In the world of commercial audiovisual there is no such thing as an out of the box solution. Every job requires a custom approach no matter how big or small. Sometimes that approach extends back to the processes and tools that are used to design the systems.
Part of Allstate’s corporate campus refresh included a dedicated market research space. There were some very specific requirements as to how the room was laid out. The table was a set size to accommodate eight people. Two of the walls have dry-erase boards installed. One wall has a flat-panel display and the final wall contains a large window with one-way glass for observation purposes. Most importantly there would be a video camera on each wall for monitoring and recording people and activities in the room. Allstate wanted ESD to determine the optimal position for each camera and verify:
- the whole room would be viewable via the cameras,
- each individual’s face would not be obscured by other heads at the table,
- and the face of each person sitting at the table could be zoomed in on tightly.
An elevation showing the view of the room from each cameras perspective was to be included with the deliverables. The problem was that the whole job was being done in 2D AutoCAD which is not an ideal tool for generating these specific views efficiently. So instead, our audiovisual team opted to provide a solution by moving the work into Revit.
A 3D mockup of the room was generated that included the dry-erase boards, flat panel display, furniture, and people sitting at the table. Next, custom Revit families from ESD’s in-house BIM library were selected. The camera family used has a built in feature that allows the pan, tilt, minimum and maximum view angles, and view range to be visualized in the model. These parameters can be set to match the specs of any manufacturer’s product, and then adjusted for the actual space conditions. This made it easy to quickly assess the effectiveness of different camera layouts in a way that could not be done with disconnected 2D views. Once the optimal camera locations were set, the final task was to generate the four camera views. This was accomplished by creating a Revit “camera view” at the lens of each camera family. Rather than spending hours drawing approximate views in AutoCAD, it was possible to generate exact representations of the space in minutes. These views were then exported back to AutoCAD for the final deliverable set.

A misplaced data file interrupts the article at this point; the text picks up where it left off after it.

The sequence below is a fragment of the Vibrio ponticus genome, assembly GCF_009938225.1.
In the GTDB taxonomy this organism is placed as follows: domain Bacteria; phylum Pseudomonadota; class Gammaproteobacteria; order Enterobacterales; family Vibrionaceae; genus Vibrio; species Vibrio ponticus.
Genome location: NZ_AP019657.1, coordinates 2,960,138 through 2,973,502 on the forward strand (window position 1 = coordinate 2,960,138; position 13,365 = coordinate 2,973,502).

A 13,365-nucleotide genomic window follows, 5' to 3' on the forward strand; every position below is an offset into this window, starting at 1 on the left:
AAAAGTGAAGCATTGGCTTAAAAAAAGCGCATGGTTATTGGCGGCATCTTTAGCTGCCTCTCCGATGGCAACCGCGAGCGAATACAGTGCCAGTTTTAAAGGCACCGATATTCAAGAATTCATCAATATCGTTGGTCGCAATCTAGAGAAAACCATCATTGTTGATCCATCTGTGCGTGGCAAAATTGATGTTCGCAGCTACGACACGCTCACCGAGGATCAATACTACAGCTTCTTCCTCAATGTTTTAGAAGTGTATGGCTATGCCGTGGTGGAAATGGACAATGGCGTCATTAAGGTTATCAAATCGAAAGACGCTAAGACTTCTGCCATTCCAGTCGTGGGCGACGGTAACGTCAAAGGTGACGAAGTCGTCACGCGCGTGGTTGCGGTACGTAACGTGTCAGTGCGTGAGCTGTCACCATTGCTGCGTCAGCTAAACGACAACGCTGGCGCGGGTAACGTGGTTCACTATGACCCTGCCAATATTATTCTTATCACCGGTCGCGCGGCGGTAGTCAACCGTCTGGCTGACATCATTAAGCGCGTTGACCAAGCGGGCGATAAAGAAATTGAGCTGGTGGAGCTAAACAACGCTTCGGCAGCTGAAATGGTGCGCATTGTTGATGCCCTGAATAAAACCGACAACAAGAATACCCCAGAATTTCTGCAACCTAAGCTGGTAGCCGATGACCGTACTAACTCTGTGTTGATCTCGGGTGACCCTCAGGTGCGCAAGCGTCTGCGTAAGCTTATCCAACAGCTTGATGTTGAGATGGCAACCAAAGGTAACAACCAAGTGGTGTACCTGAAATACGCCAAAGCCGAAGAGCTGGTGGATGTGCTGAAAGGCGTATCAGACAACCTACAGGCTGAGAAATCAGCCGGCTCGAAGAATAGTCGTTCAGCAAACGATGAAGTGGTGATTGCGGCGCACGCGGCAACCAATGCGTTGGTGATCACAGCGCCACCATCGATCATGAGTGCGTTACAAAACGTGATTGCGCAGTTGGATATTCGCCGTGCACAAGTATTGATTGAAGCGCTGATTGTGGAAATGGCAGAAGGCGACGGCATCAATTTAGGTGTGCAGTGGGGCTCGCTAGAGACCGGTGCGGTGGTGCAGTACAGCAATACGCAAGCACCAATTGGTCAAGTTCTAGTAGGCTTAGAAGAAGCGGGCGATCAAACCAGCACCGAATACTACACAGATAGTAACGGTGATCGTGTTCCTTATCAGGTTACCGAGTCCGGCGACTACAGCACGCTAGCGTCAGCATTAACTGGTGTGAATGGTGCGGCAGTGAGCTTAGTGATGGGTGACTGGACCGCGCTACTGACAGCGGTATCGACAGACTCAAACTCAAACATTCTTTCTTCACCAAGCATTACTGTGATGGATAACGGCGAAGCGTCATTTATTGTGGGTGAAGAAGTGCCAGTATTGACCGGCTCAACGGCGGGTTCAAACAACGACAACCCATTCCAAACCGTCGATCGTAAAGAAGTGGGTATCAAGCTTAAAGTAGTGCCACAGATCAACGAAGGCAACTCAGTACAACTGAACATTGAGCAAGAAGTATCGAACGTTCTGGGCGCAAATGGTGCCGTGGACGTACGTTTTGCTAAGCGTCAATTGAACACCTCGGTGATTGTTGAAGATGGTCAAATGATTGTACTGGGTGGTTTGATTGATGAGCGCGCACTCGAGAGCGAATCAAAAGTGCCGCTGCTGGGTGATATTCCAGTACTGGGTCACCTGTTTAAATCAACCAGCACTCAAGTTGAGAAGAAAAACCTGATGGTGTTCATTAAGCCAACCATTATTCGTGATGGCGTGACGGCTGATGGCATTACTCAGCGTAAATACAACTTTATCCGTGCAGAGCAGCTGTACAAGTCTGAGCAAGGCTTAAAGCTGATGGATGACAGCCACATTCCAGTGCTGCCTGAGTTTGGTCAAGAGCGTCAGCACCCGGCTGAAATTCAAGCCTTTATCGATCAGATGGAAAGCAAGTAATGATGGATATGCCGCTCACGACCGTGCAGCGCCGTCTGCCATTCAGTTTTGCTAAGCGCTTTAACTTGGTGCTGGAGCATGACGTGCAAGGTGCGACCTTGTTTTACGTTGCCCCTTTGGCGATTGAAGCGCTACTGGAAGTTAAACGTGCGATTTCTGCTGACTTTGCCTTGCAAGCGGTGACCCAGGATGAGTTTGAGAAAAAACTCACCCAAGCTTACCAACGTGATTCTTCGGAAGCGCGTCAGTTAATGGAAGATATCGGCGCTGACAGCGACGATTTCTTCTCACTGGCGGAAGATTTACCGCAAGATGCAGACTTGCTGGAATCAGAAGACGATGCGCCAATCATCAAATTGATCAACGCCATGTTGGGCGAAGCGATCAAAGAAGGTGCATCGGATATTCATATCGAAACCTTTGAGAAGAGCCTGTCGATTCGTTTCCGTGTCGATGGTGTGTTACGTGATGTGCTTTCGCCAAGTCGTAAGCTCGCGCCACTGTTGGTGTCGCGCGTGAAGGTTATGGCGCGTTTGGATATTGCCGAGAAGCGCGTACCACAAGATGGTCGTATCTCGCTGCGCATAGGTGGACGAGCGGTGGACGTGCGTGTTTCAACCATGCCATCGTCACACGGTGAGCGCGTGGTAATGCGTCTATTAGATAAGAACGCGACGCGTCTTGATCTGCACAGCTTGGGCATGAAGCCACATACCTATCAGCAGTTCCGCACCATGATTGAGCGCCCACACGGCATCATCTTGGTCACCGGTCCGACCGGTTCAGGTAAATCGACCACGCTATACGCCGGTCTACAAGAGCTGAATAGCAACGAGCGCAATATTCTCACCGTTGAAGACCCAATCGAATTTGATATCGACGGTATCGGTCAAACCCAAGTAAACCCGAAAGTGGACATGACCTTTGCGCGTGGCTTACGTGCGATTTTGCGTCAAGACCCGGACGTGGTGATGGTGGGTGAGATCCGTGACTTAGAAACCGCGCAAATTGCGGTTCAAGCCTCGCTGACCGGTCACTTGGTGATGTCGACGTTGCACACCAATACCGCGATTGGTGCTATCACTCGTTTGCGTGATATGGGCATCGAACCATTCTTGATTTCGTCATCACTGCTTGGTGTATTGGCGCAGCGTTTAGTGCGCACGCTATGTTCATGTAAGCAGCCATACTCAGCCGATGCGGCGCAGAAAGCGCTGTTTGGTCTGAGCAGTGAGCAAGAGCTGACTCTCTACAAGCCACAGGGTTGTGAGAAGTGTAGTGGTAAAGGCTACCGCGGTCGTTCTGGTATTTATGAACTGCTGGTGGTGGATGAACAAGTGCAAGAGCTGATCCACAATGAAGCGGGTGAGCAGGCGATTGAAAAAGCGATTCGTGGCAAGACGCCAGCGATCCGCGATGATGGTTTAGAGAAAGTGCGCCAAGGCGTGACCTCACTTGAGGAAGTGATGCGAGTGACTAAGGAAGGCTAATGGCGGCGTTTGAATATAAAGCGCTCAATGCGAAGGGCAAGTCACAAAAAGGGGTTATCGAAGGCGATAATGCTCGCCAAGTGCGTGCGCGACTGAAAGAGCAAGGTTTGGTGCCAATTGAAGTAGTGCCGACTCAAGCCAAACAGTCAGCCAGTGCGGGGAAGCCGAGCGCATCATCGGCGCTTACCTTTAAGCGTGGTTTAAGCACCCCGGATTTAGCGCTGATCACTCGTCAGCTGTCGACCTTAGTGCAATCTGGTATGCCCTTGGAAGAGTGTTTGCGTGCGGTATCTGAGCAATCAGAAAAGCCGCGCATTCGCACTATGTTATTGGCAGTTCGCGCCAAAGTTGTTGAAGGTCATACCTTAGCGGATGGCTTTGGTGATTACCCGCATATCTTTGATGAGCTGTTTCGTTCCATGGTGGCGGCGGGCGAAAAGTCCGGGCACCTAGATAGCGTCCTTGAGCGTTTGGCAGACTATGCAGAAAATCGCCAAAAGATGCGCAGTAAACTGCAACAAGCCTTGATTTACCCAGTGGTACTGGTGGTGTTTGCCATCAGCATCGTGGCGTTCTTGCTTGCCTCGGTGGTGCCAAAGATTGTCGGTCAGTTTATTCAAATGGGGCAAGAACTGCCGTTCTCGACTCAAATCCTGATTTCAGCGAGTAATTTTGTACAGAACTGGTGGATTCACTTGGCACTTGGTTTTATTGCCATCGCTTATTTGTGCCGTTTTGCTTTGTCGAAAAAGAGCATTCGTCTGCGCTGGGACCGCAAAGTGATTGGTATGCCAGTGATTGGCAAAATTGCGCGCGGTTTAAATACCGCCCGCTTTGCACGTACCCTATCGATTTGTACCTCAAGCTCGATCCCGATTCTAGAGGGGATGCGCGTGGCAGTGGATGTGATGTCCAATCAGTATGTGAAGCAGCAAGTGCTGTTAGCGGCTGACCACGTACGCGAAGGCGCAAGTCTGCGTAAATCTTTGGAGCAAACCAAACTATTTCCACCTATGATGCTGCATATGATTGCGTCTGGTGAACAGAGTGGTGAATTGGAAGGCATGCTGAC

Taking the extra step of moving the work into Revit allowed the ESD’s audiovisual team to confirm the accuracy of their design and present true-to-life images for proof of concept. This was achieved in less than half of the time it would have taken to produce the equivalent work in AutoCAD. Even on a scale this small BIM can have a large impact. By taking a proactive stance in developing these technologies, ESD has produced another win-win and continues to establish itself as an industry leader.